Implementation of pigment-dispersing factor-immunoreactive neurons in a standardized atlas of the brain of the cockroach Leucophaea maderae

    Hongying Wei
    Abstract The cockroach Leucophaea maderae is an established model in circadian rhythm research. Its circadian clock is located in the accessory medulla of the brain. Pigment-dispersing factor-immunoreactive (PDF-ir) neurons of the accessory medulla act as circadian pacemakers controlling locomotor activity rhythms. To characterize the neuronal network of the circadian system in L. maderae, the PDF-ir neurons were implemented into a standardized three-dimensional atlas of the cockroach brain. Serial confocal images from 20 wholemount brains were used for the construction of the atlas comprising 21 neuropils. Two different standardization protocols were employed: the iterative shape averaging (ISA) procedure using an affine transformation followed by iterative non-rigid registrations, and the virtual insect brain (VIB) protocol employing local non-rigid transformations after global and local rigid transformations. Quantitative analysis of the 20 brains revealed that volumes of the accessory medulla are directly correlated with the volumes of the medulla, the protocerebral bridge, and the upper division of the central body, suggesting functional connections among these neuropils. For a standardized reconstruction of the circadian pacemaker network, the ISA protocol was used to register PDF-ir neurons in the standard cockroach brain. The registration revealed that two PDF-ir arborization areas in the brain are highly interconnected with other PDF-ir projection sites and appear to be contacted both by fibers in the posterior and the anterior optic commissures. The distances between PDF-ir branching areas show specific numerical relationships that might be physiologically relevant for temporal encoding. J. Comp. Neurol. 518:4113,4133, 2010. © 2010 Wiley-Liss, Inc. [source]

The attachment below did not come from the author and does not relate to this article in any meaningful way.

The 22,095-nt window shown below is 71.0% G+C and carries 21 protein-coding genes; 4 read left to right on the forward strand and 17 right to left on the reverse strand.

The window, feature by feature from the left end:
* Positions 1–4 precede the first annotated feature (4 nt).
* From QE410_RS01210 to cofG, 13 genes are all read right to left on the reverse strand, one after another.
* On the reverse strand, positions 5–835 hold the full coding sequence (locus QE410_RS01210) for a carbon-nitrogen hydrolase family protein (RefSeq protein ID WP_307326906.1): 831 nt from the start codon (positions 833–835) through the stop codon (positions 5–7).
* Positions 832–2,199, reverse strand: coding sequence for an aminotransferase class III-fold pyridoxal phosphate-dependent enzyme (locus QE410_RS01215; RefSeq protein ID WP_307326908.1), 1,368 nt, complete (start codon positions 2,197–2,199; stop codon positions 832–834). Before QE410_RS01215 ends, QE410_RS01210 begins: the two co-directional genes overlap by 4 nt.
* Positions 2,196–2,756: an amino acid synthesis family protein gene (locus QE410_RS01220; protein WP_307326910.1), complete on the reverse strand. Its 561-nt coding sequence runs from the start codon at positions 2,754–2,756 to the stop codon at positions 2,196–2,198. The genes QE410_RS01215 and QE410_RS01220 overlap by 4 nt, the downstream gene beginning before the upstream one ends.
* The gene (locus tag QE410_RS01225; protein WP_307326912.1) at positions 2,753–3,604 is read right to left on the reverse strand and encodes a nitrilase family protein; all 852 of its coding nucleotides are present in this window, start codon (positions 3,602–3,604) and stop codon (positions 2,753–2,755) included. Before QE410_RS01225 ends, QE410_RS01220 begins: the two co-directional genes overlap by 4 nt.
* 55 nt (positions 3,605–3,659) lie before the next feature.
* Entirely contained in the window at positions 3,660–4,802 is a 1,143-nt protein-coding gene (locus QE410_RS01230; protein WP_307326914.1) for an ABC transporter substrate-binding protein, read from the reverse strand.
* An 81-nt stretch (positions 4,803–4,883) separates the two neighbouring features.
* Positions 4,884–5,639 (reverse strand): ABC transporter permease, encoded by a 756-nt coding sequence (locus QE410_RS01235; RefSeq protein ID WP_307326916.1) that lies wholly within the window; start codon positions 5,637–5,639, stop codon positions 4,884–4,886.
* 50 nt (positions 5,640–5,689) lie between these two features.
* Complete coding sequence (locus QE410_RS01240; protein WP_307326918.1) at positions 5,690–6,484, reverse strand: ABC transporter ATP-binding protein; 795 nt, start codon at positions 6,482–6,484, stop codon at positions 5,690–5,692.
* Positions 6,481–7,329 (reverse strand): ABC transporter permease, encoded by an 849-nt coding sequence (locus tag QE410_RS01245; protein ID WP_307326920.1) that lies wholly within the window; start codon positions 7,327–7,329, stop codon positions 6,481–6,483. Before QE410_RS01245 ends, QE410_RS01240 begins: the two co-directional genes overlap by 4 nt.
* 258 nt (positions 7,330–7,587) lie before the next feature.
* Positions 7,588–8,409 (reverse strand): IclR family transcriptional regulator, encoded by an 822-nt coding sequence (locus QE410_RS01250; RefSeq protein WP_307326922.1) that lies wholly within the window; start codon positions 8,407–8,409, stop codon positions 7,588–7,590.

Structure and composition of the postsynaptic density during development

    Matthew T. Swulius
    Abstract In this study, we used electron tomography as well as immunogold labeling to analyze the morphology and distribution of proteins within postsynaptic densities (PSDs) isolated from rats before birth (embryonic day 19) and at postnatal days 2, 21, and 60. Our data provide direct evidence of distinct morphological and compositional differences in PSDs throughout development. Not all PSD components are present at the early stages of development, with a near lack of the scaffolding molecule PSD-95 at E19 and P2. The presence of NR1 and NR2b suggests that PSD-95 is not directly required for clustering of N-methyl-D-aspartic acid (NMDA) receptors in PSDs early in development. ,-Actinin is abundant by E19, suggesting that it is a core structural component of the PSD. Both , and , isoforms of Ca2+/calmodulin-dependent protein kinase II (CaMKII) are present early on but then rise in labeling density by approximately fourfold by P21. Among all the molecules studied, only calmodulin (CaM) was found in higher abundance early in PSD development and then fell in amount over time. Spatial analysis of the immunogold label shows a nonrandom distribution for all the proteins studied, lending support to the idea that the PSD is systematically assembled in an organized fashion. Morphological data from electron tomography shows that the PSD undergoes major structural changes throughout development. J. Comp. Neurol. 518:4243,4260, 2010. © 2010 Wiley-Liss, Inc. [source]